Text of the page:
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Bird’s Nest to Austin Executive: New reliever fills a voidBird’s Nest to Austin Executive: New reliever fills a void

After more than a decade without a reliever airport, Austin now has Austin Executive Airport. The site has an arrival canopy for business aircraft, an expansive terminal, and hangars for G.A. aircraft.

Telecommunications entrepreneur and pilot Ron Henriksen saw potential in the small Bird's Nest Airport 12 miles northeast of Austin.

Austin Executive is the second airport Henriksen has built in Texas. Henriksen holds an air transport pilot certificate.

Henriksen expanded and reoriented the runway.

A pipeline that ran under the runway had to be lowered during airport construction. The resulting trench cut the existing runway to about 1,550 feet.

The flight office at Bird's Nest Airport was replaced with Austin Executive's 27,500-square-foot FBO terminal building.

Photos courtesy of Ron Henriksen.

More than a decade after the rapid closure of the area’s two main general aviation airports scattered them to the wind, Austin-area pilots are coming home.

Robert Mueller Field and Austin Executive Airpark closed within 60 days of each other in 1999, leaving the city without a reliever airport and hundreds of aircraft owners hunting for a nearby place to base their aircraft. With limited— and costly—options at the new Austin-Bergstrom International Airport, some pilots moved their aircraft 20 or 30 miles away. Now dozens of T-hangars and sunshades, a 6,025-foot runway, and a 27,500-square-foot FBO terminal building are enticing pilots to the new privately owned, public-use Austin Executive Airport, 12 miles northeast of Austin.

AOPA President Craig Fuller joined airport owner and developer Ron Henriksen for the grand opening June 8. The event drew about 400 people to the airport, which already has a steady stream of business and general aviation traffic.

Henriksen, a businessman and airline transport pilot with 6,500 hours and a flight engineer certificate, had already built Houston Executive Airport from scratch when he surveyed the 2,700-foot-long, 25-foot-wide airport runway of what was then Bird’s Nest Airport in 2007. He had met with a group of pilots who had an option to buy the airport and plans to expand it but not the capital to do so, and thought he might build his second airport.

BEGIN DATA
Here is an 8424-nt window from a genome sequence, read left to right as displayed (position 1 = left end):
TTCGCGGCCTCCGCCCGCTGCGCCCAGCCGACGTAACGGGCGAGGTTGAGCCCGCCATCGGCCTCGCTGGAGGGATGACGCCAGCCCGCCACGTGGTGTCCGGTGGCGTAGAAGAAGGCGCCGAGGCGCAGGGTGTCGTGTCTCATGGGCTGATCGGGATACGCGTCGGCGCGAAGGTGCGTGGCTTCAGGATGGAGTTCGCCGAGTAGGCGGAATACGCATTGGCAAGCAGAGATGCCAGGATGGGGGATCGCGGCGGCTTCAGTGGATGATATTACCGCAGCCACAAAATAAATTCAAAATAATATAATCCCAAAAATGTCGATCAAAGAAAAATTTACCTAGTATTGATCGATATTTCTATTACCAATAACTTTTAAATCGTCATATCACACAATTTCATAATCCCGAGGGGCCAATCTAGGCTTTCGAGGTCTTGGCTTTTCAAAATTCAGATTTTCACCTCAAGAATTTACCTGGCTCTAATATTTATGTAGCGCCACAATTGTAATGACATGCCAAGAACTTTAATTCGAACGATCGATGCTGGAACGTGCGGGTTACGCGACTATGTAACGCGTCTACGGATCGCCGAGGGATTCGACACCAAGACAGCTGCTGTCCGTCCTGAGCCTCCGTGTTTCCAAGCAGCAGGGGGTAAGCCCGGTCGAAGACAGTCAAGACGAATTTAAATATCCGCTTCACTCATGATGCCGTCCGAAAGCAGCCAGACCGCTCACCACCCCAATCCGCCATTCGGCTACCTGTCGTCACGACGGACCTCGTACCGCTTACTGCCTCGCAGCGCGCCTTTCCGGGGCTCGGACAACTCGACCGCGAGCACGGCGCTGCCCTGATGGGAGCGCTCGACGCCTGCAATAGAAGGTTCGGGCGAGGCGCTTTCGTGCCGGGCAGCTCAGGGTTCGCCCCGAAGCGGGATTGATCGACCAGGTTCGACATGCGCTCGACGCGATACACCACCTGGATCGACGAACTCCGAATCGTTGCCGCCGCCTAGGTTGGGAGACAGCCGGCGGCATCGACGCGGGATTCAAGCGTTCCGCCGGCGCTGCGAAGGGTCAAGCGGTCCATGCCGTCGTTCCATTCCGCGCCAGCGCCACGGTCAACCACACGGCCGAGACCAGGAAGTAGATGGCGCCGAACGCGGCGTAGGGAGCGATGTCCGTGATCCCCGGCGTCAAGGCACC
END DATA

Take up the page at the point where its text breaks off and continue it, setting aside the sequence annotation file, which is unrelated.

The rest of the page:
The gravel and asphalt runway had been there for decades and was slowly being overtaken by weeds, he said: “It was hard to tell where the runway really was.” But he saw potential in the property. He knew that the area needed a reliever airport: AOPA and the local aviation community had been pushing for a new GA facility since the city shut down Robert Mueller Field. And Bird’s Nest was conveniently located just outside of Austin.

“The city needed another airport,” Henriksen said. “It really didn’t have a reliever. And so the question is, do you take an old airport that’s been there for 35 years and redo it, or do you try to build an airport from scratch?”

He decided to go with the existing airport, reasoning that expanding an airport would meet less opposition from the community than building a new one. Still, the process wasn’t easy: The existing north-south runway couldn’t be extended without running into a stream, so the new runway was rotated to an alignment of 13/31. There wasn’t enough power at the small facility to support an executive airport, so it had to be brought in from half a mile away. And workers laid at least a mile and a half of 16-inch water line to replace the two-inch line that had served the airport, Henriksen said.

“That was fine for the two toilets and the one sink that they had,” he said—but not for a terminal and sprinkler system in hangars.

Plus, the project hit an unexpected snag almost as soon as it started when the Lower Colorado River Authority made plans to build high-voltage power transmission towers off the end of the runway. The case went to court, and AOPA filed a petition with the administrative law judge to represent GA in the legal proceedings, providing legal briefs supporting the airport. The state Public Utility Commission ruled that the power lines must not interfere with runways at the airport.

AOPA Southwest Regional Representative Shelly deZevallos testified in favor of the airport. deZevallos and AOPA Vice President of Airport Advocacy Bill Dunn have been fighting for GA facilities in the Austin area for more than a decade. AOPA fought the closure of Robert Mueller Field, lobbied for the opening of a new facility, and pushed for reasonable GA access to Austin-Bergstrom International Airport. The association and aviation community rallied behind Henriksen’s efforts to fill the void left by Austin’s closure of Robert Mueller.

“Everybody as a community got behind it,” said deZevallos. She said AOPA, the National Business Aviation Association, and the Texas Aviation Association helped generate public support for the airport and raise awareness, and that the project moved forward with support from the Texas Department of Transportation and the FAA.

Once the new runway was in place, the transformed airport became Austin Executive Airport, complete with a new FAA identifier. The airport accommodates both business jets and smaller aircraft, and Henriksen said work is under way for a turf runway that will be aligned with the old Bird’s Nest runway. He said there are plans for even more facilities at the revitalized airport, and while the project was a big challenge, “I had fun doing it. It was a lot of fun.”

Topics: Advocacy

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